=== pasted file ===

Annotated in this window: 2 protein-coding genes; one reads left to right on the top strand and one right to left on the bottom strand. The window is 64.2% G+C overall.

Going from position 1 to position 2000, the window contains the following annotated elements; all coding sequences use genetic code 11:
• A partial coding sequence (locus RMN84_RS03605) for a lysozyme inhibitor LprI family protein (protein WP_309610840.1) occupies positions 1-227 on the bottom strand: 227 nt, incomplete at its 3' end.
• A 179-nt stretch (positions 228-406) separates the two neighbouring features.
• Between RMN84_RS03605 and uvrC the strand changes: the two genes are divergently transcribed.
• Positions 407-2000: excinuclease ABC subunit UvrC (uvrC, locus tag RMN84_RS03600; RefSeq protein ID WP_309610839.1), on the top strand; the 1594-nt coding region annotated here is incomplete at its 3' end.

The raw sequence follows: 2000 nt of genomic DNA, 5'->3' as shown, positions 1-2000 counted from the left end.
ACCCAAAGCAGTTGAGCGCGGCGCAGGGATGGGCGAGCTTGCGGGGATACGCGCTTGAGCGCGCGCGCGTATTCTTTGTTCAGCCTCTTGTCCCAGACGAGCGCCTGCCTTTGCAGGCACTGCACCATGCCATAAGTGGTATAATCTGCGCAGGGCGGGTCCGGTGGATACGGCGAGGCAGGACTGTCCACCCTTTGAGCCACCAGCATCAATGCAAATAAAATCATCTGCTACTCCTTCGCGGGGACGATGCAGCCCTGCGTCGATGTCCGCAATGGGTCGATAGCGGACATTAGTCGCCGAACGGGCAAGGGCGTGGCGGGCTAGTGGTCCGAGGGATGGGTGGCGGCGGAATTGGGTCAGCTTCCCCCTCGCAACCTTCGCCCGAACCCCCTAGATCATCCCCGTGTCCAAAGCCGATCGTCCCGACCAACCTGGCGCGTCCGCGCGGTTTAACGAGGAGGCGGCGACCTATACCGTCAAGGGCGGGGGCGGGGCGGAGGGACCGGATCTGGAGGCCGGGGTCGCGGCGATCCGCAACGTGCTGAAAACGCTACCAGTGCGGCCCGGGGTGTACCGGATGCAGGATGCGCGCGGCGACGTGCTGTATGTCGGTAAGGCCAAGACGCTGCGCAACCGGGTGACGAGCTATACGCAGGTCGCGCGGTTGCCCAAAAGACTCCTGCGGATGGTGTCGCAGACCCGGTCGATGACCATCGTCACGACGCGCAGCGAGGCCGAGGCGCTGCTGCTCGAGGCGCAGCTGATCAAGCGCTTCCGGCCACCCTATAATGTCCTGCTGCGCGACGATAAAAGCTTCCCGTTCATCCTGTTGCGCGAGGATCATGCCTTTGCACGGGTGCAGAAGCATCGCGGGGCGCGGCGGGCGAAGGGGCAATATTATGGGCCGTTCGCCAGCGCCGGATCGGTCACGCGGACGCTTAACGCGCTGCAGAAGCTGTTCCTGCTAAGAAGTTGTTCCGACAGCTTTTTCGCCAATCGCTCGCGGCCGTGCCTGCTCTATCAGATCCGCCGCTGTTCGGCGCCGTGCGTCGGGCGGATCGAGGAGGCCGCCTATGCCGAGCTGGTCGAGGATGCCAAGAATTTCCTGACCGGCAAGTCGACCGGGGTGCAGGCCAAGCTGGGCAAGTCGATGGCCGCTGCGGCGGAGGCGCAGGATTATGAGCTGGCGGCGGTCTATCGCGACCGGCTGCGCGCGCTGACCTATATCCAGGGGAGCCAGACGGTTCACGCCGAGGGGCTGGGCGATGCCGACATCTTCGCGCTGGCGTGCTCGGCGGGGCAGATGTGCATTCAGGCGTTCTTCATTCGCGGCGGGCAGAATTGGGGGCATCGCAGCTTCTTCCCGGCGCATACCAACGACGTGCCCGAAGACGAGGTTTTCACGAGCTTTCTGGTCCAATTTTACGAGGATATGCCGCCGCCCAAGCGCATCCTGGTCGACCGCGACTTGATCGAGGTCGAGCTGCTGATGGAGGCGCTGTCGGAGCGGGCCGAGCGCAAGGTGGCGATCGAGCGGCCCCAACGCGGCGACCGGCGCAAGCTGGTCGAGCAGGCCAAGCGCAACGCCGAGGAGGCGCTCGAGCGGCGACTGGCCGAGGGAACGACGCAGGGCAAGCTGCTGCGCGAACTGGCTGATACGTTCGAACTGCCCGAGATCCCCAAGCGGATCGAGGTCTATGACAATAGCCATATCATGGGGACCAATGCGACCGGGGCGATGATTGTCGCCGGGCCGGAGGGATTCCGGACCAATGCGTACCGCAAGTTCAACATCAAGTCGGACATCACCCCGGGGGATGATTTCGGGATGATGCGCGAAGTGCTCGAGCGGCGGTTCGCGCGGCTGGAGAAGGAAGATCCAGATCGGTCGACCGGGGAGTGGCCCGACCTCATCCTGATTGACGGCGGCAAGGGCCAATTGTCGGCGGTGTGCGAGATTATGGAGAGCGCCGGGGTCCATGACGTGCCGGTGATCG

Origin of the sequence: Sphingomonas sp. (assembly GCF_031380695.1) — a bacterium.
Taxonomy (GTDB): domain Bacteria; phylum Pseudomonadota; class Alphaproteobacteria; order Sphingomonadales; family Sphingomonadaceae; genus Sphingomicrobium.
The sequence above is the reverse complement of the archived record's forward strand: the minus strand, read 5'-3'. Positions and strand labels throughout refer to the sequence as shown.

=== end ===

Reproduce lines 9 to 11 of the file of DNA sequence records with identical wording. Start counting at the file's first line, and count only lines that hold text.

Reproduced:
Origin of the sequence: Sphingomonas sp. (assembly GCF_031380695.1) — a bacterium.
Taxonomy (GTDB): domain Bacteria; phylum Pseudomonadota; class Alphaproteobacteria; order Sphingomonadales; family Sphingomonadaceae; genus Sphingomicrobium.
The sequence above is the reverse complement of the archived record's forward strand: the minus strand, read 5'-3'. Positions and strand labels throughout refer to the sequence as shown.